The so called “Auto-icon” was built by stuffing the skeleton with hay and dressing it in Bentham’s clothes. It was originally kept by one of his close friends (really, what says friendship better than keeping your dead buddy’s body preserved in your house?) but it eventually came into the ownership of University College London.

It’s on public display, although with a wax head because the real one is under lock and key after being the subject of numerous and without doubt some very strange students’ pranks. They even took Bentham’s body out to “participate” in key staff meetings. It seems that nothing adds to staff morale like forcing everyone to sit next to a skeleton for a couple of hours.

3. T.M. Zink

People tend to leave most of their belongings to family members when they die, but there are exceptions to this rule, of course. Sometimes the family members don’t get along well, or there is something about their way of life that isn’t approved of. That’s why T.M. Zink’s wife and daughter were pretty much left out of Zink’s 1930 will: they had an unfortunate and undesirable characteristic, as Mr Zink saw it. Specifically, they were women.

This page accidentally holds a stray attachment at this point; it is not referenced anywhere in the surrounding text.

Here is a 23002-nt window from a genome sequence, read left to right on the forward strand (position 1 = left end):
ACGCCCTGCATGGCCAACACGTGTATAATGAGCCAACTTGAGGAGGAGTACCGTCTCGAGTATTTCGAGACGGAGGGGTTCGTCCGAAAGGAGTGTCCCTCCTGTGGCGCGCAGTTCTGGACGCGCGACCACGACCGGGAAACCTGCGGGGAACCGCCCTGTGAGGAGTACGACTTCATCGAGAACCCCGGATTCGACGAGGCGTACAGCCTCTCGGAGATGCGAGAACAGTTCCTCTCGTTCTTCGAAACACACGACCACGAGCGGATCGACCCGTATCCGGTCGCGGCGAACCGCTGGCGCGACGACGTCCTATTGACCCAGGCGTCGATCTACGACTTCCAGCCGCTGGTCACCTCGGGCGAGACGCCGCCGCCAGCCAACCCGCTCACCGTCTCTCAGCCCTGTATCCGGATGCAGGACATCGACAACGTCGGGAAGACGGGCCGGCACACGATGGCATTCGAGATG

Yes, it appears T.M. Zink, despite marrying and fathering a daughter, was a misogynist. He bequeathed his daughter five bucks and his wife absolutely nothing, which left tens of thousands of dollars to be put into a trust fund. There, it would sit for 75 years before the wealth, that had accumulated, would be used to create the Zink Womanless Library. No books by women would be allowed to grace its shelves, no art by women on the walls, and no furniture by women for men to sit on.

It was even going to have a “No Women Admitted” sign on the front door, so it was sort of a combination higher learning centre and juvenile tree house. But it was not to be, as Zink’s daughter began a legal battle. The court realised Zink’s idea was irrational and the money was given to her. We don’t know what happened next, but it would have been nice if she had used it to build the T.M. Zink Can Suck It Library.